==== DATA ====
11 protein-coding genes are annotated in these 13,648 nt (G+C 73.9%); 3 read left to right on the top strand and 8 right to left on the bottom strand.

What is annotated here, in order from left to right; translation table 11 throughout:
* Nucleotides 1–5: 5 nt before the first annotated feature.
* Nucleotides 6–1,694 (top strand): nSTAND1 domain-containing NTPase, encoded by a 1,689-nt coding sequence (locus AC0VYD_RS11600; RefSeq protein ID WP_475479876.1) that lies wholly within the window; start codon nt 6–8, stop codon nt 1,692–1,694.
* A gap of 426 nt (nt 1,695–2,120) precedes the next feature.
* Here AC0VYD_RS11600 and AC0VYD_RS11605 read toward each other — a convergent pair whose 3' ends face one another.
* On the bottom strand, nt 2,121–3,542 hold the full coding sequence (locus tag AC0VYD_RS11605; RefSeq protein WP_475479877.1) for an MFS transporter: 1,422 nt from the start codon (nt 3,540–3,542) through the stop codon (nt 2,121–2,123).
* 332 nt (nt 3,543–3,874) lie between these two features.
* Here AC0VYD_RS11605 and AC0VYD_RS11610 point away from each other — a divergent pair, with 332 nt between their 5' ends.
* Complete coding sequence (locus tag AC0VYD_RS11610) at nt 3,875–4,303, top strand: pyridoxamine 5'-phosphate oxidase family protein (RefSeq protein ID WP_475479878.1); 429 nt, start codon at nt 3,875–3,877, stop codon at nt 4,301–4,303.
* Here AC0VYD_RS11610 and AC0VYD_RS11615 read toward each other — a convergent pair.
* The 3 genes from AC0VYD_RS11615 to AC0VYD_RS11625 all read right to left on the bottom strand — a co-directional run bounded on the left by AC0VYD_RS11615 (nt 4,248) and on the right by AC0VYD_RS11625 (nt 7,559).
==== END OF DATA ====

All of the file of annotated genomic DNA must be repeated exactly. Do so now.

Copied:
11 protein-coding genes are annotated in these 13,648 nt (G+C 73.9%); 3 read left to right on the top strand and 8 right to left on the bottom strand.

What is annotated here, in order from left to right; translation table 11 throughout:
* Nucleotides 1–5: 5 nt before the first annotated feature.
* Nucleotides 6–1,694 (top strand): nSTAND1 domain-containing NTPase, encoded by a 1,689-nt coding sequence (locus AC0VYD_RS11600; RefSeq protein ID WP_475479876.1) that lies wholly within the window; start codon nt 6–8, stop codon nt 1,692–1,694.
* A gap of 426 nt (nt 1,695–2,120) precedes the next feature.
* Here AC0VYD_RS11600 and AC0VYD_RS11605 read toward each other — a convergent pair whose 3' ends face one another.
* On the bottom strand, nt 2,121–3,542 hold the full coding sequence (locus tag AC0VYD_RS11605; RefSeq protein WP_475479877.1) for an MFS transporter: 1,422 nt from the start codon (nt 3,540–3,542) through the stop codon (nt 2,121–2,123).
* 332 nt (nt 3,543–3,874) lie between these two features.
* Here AC0VYD_RS11605 and AC0VYD_RS11610 point away from each other — a divergent pair, with 332 nt between their 5' ends.
* Complete coding sequence (locus tag AC0VYD_RS11610) at nt 3,875–4,303, top strand: pyridoxamine 5'-phosphate oxidase family protein (RefSeq protein ID WP_475479878.1); 429 nt, start codon at nt 3,875–3,877, stop codon at nt 4,301–4,303.
* Here AC0VYD_RS11610 and AC0VYD_RS11615 read toward each other — a convergent pair.
* The 3 genes from AC0VYD_RS11615 to AC0VYD_RS11625 all read right to left on the bottom strand — a co-directional run bounded on the left by AC0VYD_RS11615 (nt 4,248) and on the right by AC0VYD_RS11625 (nt 7,559).